Open Access Publishing @ BU

Scholarly research is not complete until it is made available to others. Boston University Libraries are committed to supporting your research from creation through dissemination. With Boston University’s adoption of the Open Access Initiative, the Libraries have established an open access journal management and publishing system.

Library Services

  • Technological infrastructure for publishing. Open Journal Systems journal management and publishing system allows you to manage your journal from article submission through the review process to final publication. The Libraries provide and support the technological infrastructure allowing you to focus on the editorial process.
  • Support for developing a viable business model to support open access to your journal. Open Access literature is not free to produce, even if it is less expensive to produce than conventionally published literature. The question is not whether scholarly literature can be made costless, but whether there are better ways to pay the bills than by charging readers and creating access barriers. A variety of business models exist for open access publishing. The Libraries can guide you in discovering a business model that works for you.
  • Long-term archiving of the journal’s content. Beyond standard backup practices, each issue of your journal is deposited to an institutional repository designed for long-term preservation of digital content.
  • Scanning previously published volumes. Journals have the option of adding previously published content to the journal’s web site. The Libraries can assist with the process.
  • Copyright and Licensing. The Libraries can provide consultation and guidance in navigating intellectual property issues.
  • Statistics. The Libraries can provide statistical data in the COUNTER compliant format allowing you to compare the relative usage of your journal and to learn more about genuine usage patterns.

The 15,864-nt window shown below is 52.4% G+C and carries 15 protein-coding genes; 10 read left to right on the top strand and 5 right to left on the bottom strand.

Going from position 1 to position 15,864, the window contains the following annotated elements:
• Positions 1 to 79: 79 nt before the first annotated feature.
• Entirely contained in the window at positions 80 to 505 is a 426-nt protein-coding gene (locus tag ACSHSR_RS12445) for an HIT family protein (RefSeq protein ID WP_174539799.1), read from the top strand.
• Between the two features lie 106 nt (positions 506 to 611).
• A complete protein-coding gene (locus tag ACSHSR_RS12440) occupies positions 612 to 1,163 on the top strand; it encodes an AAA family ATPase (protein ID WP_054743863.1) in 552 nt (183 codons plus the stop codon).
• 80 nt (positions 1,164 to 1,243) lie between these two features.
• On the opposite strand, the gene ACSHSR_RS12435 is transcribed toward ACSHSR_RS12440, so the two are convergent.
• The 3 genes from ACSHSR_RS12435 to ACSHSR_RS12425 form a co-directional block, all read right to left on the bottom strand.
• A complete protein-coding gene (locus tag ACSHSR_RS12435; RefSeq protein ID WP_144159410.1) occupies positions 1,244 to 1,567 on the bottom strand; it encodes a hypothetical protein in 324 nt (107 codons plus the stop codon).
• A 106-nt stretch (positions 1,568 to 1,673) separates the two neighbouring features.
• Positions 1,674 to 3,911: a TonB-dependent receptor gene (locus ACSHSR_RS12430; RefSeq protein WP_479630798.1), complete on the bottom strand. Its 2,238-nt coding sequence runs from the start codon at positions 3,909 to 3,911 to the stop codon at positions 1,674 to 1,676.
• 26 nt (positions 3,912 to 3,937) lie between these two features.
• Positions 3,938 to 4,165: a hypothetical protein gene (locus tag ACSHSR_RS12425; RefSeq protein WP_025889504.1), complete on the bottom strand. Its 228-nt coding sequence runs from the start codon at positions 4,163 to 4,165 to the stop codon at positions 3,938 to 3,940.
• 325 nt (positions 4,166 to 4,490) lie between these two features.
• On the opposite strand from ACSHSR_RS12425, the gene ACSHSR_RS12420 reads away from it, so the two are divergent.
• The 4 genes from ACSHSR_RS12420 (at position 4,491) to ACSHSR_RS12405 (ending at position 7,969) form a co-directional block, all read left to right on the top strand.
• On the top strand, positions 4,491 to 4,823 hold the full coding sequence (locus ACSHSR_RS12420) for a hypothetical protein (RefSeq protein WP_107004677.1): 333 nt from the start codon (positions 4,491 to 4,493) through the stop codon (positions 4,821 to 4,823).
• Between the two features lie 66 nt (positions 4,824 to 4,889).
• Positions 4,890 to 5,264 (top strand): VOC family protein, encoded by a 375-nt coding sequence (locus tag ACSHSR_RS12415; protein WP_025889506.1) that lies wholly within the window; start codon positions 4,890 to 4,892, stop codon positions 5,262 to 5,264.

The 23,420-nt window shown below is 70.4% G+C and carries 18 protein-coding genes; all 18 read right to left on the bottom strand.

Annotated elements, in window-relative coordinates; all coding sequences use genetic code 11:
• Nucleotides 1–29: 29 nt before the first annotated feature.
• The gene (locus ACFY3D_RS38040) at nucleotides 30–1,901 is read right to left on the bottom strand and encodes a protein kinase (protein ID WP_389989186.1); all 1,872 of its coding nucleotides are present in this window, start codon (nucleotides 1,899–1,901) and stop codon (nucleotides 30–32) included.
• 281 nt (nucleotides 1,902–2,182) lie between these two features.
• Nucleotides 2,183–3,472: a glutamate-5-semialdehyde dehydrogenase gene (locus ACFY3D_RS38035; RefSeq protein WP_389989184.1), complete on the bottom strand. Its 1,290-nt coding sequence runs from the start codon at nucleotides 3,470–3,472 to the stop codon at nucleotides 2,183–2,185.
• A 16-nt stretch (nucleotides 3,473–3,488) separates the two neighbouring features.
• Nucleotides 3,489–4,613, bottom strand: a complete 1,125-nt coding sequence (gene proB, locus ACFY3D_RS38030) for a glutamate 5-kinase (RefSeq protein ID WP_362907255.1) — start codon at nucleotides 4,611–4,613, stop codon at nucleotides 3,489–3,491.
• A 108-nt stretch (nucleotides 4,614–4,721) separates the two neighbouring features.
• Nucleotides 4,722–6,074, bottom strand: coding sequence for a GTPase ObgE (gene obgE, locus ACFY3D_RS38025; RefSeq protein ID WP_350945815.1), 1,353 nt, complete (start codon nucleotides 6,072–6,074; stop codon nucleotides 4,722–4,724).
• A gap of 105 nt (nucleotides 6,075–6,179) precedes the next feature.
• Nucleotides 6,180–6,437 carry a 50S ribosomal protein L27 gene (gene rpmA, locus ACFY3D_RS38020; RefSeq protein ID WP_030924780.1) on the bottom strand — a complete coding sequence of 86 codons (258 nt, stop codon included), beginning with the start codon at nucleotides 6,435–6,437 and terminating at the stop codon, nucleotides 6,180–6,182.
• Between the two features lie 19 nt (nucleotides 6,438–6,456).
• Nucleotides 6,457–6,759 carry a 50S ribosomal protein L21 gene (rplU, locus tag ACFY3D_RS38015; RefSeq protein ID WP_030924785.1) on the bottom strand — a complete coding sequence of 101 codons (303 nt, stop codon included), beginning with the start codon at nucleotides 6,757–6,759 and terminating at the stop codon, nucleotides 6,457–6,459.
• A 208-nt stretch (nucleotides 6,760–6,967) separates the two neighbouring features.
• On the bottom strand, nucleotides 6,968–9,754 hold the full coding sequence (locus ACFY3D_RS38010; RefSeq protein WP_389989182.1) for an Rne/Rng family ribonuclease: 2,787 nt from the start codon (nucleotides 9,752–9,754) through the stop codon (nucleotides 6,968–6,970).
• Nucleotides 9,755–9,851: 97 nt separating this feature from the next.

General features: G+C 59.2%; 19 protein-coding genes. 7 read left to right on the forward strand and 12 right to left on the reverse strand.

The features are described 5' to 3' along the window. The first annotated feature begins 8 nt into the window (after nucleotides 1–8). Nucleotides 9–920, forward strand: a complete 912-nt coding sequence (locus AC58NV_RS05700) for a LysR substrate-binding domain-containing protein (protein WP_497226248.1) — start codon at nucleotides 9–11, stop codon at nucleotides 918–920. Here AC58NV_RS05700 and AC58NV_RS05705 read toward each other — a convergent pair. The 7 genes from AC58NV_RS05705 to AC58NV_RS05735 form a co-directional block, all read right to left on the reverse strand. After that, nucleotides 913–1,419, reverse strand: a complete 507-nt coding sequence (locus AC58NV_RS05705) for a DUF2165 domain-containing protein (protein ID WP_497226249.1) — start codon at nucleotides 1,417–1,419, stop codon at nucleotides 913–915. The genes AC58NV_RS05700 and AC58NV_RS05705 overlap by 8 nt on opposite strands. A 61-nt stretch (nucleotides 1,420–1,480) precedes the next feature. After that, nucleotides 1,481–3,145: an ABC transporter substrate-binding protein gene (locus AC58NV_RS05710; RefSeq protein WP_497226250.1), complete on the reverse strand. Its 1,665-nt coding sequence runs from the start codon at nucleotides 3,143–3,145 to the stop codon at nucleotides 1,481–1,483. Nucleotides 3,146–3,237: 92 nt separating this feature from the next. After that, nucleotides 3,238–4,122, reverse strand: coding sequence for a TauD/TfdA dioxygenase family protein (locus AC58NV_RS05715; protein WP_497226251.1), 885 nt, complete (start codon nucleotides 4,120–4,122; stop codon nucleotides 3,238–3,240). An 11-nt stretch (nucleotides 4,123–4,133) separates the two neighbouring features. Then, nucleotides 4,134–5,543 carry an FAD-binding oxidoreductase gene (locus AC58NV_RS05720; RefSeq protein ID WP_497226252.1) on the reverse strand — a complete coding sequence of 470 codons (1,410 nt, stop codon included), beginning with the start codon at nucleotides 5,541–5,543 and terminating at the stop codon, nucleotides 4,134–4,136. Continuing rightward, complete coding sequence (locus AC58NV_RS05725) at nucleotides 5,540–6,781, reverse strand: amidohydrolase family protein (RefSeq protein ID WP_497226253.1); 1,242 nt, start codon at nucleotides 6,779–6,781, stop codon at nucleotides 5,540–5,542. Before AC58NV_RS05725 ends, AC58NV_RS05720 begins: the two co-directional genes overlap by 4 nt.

• Gateway for indexing services The Libraries expose your journal’s content to indexing services such as Google Scholar, Directory of Open Access Journals, and PubMed to make it easy to discover and access articles from your journal.

Suggested Resources for Developing Open Access Business Models

  • JISC: Learned Society Open Access Business Models by Mary Waltham (June 2005) http://www.marywaltham.com/JISCReport.pdf
  • “Open Access Overview” by Peter Suber http://www.earlham.edu/~peters/fos/overview.htm
  • Budapest Open Access Initiative. Open Access Journal Business Guides http://www.soros.org/openaccess/oajguides/index.shtml
  • OASIS: Open Access Scholarly Information Sourcebook http://www.openoasis.org/index.php?option=com_content&view=article&id=347&Itemid=377
  • OA Journal Business Models http://oad.simmons.edu/oadwiki/OA_journal_business_models
  • Open Access for Scholarly Information: Business Models http://open-access.net/de_en/general_information/business_models/
  • Establishing and Publishing an Online Peer-Reviewed Journal: Action Plan, Resourcing, and Costs, Dr. Lorna Shapiro (2005). http://pkp.sfu.ca/files/OJS_Project_Report_Shapiro.pdf
  • Getting Found, Staying Found, Increasing Impact: Enhancing Readership and Preserving Content for OJS Journals, Kevin Stranack (2006). http://pkp.sfu.ca/files/GettingFoundStayingFound.pdf

Open Journal Systems Features

  • OJS is installed locally and locally controlled
  • Editors configure requirements, sections, review process, etc.
  • Online submission and management of all content
  • Subscription module with delayed open access options
  • Comprehensive indexing of content part of global system
  • Reading Tools for content, based on field and editors’ choice
  • Email notification and commenting ability for readers
  • Complete context-sensitive online Help support